No. 206 Squadron

206 Squadron personnel and Hudson aircraft at Docking

No. 206 Squadron moved to Bircham Newton from Manston in mid 1936. It was initially equipped with Avro Ansons, which were replaced with Lockheed Hudsons beginning in March 1940. The squadron was employed on general reconnaissance and ant-shipping operations off the Danish, German and Dutch coasts, including the Frisian Islands. It also operated in the eastern Channel area, particularly during the D-Day landings.

An Anson from No. 206 Squadron was credited with the first recorded strike of the war against a U-boat off the Dutch coast. Another Anson from the squadron was involved in the first ‘friendly fire’ incident of the war. In early December 1939, an Anson, piloted by P/O R.H. Harper, attacked a U-boat seen on the surface of the North Sea. The pilot claimed a hit on the base of the conning tower, but the submarine dived and disappeared before the damage could be properly assessed. It later transpired that HMS Snapper had been the unlucky victim of this attack due to mistaken identity by the aircrew. Fortunately little damage was done on this occasion.

After conversion to the Hudson aircraft, the squadron provided air cover during the Dunkirk evacuation, and one of its pilots, Flight Lieutenant Biddell, was awarded the Distinguished Flying Cross (DFC) for his bravery. When leading a flight of three Hudsons on an offensive patrol over the ships evacuating the British Expeditionary Force. On the evening of 31st May 1940, Biddel saw a squadron of Skuas being attacked by eleven ME 109s. The Skuas were being hard pressed and two were shot down. Without hesitation Biddel led his flight between the Skuas and the ME 109s and though the result of the action was indecisive, it is known that at least one ME 109 was severely damaged, and the remainder broke off the engagement. The Skuas, who had expended all their ammunition, were able to withdraw without further loss.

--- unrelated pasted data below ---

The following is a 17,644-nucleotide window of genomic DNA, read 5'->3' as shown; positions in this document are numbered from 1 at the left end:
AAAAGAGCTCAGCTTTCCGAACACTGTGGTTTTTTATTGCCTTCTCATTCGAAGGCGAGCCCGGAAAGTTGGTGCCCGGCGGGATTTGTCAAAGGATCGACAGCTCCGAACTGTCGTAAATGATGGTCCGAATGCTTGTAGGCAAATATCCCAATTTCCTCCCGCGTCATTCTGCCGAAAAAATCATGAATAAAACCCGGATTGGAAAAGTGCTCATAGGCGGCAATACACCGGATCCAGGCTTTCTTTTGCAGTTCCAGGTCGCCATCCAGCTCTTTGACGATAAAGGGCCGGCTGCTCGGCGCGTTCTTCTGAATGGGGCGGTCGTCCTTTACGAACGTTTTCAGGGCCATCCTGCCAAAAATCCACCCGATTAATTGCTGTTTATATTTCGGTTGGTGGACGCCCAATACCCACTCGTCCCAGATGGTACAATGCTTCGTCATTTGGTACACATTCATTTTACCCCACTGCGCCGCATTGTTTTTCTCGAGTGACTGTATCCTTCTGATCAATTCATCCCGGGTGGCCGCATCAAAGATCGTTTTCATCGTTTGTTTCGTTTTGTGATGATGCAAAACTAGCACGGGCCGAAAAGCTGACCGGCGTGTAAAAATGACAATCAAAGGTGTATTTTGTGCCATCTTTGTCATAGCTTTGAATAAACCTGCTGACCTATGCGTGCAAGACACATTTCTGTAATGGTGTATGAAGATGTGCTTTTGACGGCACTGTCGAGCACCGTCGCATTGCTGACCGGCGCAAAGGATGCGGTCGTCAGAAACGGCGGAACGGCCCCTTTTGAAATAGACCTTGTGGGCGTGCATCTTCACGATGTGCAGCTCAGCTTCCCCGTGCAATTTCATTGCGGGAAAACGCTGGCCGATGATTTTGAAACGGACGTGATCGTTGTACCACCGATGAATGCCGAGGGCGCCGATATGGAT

Later in 1940, Flight Lieutenant Biddell flew the Hudson aircraft in which General Sikorski and his staff were evacuated from Bordeaux to England, to form a new Polish Government in exile. For this he was decorated with the Polish Cross of Valour by General Sikorski himself.

No. 206 Squadron moved from Bircham Newton to St Eval, Cornwall in mid 1941.

The photograph shows 206 Squadron personnel with a Hudson aircraft at Docking in 1940. The Squadron made extensive use of the Docking satellite from the summer of 1940

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© D. Jacklin 2017. This website is owned by the RAF Bircham Newton Memorial Project.